Every so often, something exposes the truth about Northern Ireland.
It's not the Titanic, political murders, our 'famous sense of humour', soda farls, the Giant's Causeway or Tayto crisps.
Right now, it's Rory McIlroy and the Olympic Dilemma.
Where else would a sporting legend face the kind of bitter, narrow-minded, twisted, nasty mindset that Rory McIlroy does? Where else would a documentary charting his world-beating feats of the last 12 months deliver only one type of headline - completely befitting the bitter, narrow-minded, twisted, nasty mindset of his 'native place'?
Whichever flag he chooses to play under if he chooses to play in the next Olympics, he'll be damned for it.
It's not enough that someone is remarkable, brilliant, world-beating.
They must also be 'one of us' or 'one of them'.
But of course, more or less silently, they are already that - the first thing that's clocked about anyone from here, is 'what they are'.
Are they a hero or heroine for the Union or a United Ireland?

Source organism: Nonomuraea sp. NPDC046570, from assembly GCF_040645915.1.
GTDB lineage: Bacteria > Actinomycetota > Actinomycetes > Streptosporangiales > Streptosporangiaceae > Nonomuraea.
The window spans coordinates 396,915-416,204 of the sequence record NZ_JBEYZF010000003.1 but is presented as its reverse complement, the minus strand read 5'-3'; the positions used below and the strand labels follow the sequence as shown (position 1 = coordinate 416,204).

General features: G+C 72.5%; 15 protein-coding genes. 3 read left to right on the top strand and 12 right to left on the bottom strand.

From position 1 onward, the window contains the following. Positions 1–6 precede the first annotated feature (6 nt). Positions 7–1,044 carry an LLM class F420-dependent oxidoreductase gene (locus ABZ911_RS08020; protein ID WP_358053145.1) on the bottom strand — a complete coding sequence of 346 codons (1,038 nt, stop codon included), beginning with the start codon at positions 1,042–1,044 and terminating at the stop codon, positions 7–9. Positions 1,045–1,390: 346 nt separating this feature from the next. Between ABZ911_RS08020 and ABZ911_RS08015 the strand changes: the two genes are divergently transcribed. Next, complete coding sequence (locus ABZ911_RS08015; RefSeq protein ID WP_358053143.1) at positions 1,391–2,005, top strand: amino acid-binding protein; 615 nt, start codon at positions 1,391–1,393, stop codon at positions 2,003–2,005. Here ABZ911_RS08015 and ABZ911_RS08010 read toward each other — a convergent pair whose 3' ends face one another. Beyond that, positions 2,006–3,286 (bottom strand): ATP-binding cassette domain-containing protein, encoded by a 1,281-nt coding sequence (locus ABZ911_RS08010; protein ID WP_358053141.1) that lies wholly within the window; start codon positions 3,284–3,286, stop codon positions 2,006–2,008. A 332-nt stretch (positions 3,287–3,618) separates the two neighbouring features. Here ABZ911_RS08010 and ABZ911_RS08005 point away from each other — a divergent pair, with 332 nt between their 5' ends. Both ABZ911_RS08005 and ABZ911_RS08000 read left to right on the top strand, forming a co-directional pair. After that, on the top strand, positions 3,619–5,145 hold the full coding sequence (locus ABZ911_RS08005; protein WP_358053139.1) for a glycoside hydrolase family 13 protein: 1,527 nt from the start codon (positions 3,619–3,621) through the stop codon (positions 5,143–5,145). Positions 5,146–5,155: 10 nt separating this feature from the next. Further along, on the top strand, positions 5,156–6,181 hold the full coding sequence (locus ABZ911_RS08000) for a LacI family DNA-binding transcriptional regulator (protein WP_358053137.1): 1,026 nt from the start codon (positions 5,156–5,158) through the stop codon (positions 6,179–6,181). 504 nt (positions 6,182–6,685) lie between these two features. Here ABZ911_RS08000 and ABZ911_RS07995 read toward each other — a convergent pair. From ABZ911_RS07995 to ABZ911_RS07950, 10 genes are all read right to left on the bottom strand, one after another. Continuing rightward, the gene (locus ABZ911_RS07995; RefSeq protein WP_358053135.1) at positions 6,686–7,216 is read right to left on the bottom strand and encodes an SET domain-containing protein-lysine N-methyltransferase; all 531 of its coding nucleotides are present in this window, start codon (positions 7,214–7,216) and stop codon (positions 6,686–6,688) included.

That's all that counts.
And it doesn't matter how sophisticated some of us think we are in these matters. The dilemma is presented to Rory McIlroy in all its gory crudity and we stand back to see which way he'll jump, glad it's not us.
Then he'll be a renegade, a turncoat, disloyal or a Castle Catholic. Rory thinks he has three choices - the flag of the Republic, the UK or not to play at all. He actually only has two. Choosing one flag or the other at least feeds the hunger in both portions of our bitter population.
Not playing at all would be to renege on his own genius - though the bitter most of us wouldn't care if that was the sacrifice we forced him to make.
After all, some things are more important than, er, everything, as we are constantly being reminded by masked men.